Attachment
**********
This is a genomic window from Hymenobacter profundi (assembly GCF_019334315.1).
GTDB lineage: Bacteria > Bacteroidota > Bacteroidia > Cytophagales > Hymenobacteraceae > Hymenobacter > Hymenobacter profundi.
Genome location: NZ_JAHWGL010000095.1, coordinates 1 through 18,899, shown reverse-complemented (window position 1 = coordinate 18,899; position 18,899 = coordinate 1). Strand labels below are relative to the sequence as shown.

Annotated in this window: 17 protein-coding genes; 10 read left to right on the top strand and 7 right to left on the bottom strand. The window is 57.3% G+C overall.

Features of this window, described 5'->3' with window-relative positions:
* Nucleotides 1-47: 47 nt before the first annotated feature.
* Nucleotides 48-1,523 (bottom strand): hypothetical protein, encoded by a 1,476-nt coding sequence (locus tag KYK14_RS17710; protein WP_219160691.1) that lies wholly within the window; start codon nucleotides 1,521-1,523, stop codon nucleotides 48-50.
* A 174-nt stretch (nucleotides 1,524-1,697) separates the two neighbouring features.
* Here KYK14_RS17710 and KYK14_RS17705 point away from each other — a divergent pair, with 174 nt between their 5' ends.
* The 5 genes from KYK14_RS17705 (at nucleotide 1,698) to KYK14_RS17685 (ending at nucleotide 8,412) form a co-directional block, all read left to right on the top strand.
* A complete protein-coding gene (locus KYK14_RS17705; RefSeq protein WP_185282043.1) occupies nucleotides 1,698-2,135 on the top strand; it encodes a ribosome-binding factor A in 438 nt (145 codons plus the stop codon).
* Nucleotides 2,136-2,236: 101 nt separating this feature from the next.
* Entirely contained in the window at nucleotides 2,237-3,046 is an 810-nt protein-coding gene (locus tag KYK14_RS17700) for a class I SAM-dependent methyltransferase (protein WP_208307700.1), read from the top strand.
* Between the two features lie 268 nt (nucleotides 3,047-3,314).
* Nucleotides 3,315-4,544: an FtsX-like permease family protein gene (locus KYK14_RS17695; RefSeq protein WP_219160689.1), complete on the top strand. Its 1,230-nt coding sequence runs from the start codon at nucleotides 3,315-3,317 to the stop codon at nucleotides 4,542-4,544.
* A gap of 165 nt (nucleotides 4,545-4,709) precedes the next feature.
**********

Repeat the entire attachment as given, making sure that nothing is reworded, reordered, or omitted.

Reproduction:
This is a genomic window from Hymenobacter profundi (assembly GCF_019334315.1).
GTDB lineage: Bacteria > Bacteroidota > Bacteroidia > Cytophagales > Hymenobacteraceae > Hymenobacter > Hymenobacter profundi.
Genome location: NZ_JAHWGL010000095.1, coordinates 1 through 18,899, shown reverse-complemented (window position 1 = coordinate 18,899; position 18,899 = coordinate 1). Strand labels below are relative to the sequence as shown.

Annotated in this window: 17 protein-coding genes; 10 read left to right on the top strand and 7 right to left on the bottom strand. The window is 57.3% G+C overall.

Features of this window, described 5'->3' with window-relative positions:
* Nucleotides 1-47: 47 nt before the first annotated feature.
* Nucleotides 48-1,523 (bottom strand): hypothetical protein, encoded by a 1,476-nt coding sequence (locus tag KYK14_RS17710; protein WP_219160691.1) that lies wholly within the window; start codon nucleotides 1,521-1,523, stop codon nucleotides 48-50.
* A 174-nt stretch (nucleotides 1,524-1,697) separates the two neighbouring features.
* Here KYK14_RS17710 and KYK14_RS17705 point away from each other — a divergent pair, with 174 nt between their 5' ends.
* The 5 genes from KYK14_RS17705 (at nucleotide 1,698) to KYK14_RS17685 (ending at nucleotide 8,412) form a co-directional block, all read left to right on the top strand.
* A complete protein-coding gene (locus KYK14_RS17705; RefSeq protein WP_185282043.1) occupies nucleotides 1,698-2,135 on the top strand; it encodes a ribosome-binding factor A in 438 nt (145 codons plus the stop codon).
* Nucleotides 2,136-2,236: 101 nt separating this feature from the next.
* Entirely contained in the window at nucleotides 2,237-3,046 is an 810-nt protein-coding gene (locus tag KYK14_RS17700) for a class I SAM-dependent methyltransferase (protein WP_208307700.1), read from the top strand.
* Between the two features lie 268 nt (nucleotides 3,047-3,314).
* Nucleotides 3,315-4,544: an FtsX-like permease family protein gene (locus KYK14_RS17695; RefSeq protein WP_219160689.1), complete on the top strand. Its 1,230-nt coding sequence runs from the start codon at nucleotides 3,315-3,317 to the stop codon at nucleotides 4,542-4,544.
* A gap of 165 nt (nucleotides 4,545-4,709) precedes the next feature.